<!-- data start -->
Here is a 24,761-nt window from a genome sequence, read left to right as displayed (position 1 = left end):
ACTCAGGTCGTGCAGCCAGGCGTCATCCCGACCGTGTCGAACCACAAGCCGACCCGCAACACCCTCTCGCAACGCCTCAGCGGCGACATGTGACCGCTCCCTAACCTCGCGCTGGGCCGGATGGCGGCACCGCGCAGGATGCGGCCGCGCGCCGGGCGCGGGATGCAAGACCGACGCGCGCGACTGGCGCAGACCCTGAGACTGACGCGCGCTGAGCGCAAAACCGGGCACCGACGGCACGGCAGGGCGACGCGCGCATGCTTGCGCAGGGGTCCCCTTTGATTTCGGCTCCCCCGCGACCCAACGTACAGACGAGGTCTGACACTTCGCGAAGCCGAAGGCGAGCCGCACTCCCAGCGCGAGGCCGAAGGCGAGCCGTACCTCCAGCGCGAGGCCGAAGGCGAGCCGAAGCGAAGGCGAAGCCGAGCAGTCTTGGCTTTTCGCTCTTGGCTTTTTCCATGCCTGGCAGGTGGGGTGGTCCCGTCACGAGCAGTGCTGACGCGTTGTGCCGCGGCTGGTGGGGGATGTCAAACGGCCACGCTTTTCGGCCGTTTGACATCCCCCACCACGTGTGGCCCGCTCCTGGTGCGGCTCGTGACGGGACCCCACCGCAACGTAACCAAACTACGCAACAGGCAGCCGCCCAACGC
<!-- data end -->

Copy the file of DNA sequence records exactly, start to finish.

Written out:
Here is a 24,761-nt window from a genome sequence, read left to right as displayed (position 1 = left end):
ACTCAGGTCGTGCAGCCAGGCGTCATCCCGACCGTGTCGAACCACAAGCCGACCCGCAACACCCTCTCGCAACGCCTCAGCGGCGACATGTGACCGCTCCCTAACCTCGCGCTGGGCCGGATGGCGGCACCGCGCAGGATGCGGCCGCGCGCCGGGCGCGGGATGCAAGACCGACGCGCGCGACTGGCGCAGACCCTGAGACTGACGCGCGCTGAGCGCAAAACCGGGCACCGACGGCACGGCAGGGCGACGCGCGCATGCTTGCGCAGGGGTCCCCTTTGATTTCGGCTCCCCCGCGACCCAACGTACAGACGAGGTCTGACACTTCGCGAAGCCGAAGGCGAGCCGCACTCCCAGCGCGAGGCCGAAGGCGAGCCGTACCTCCAGCGCGAGGCCGAAGGCGAGCCGAAGCGAAGGCGAAGCCGAGCAGTCTTGGCTTTTCGCTCTTGGCTTTTTCCATGCCTGGCAGGTGGGGTGGTCCCGTCACGAGCAGTGCTGACGCGTTGTGCCGCGGCTGGTGGGGGATGTCAAACGGCCACGCTTTTCGGCCGTTTGACATCCCCCACCACGTGTGGCCCGCTCCTGGTGCGGCTCGTGACGGGACCCCACCGCAACGTAACCAAACTACGCAACAGGCAGCCGCCCAACGC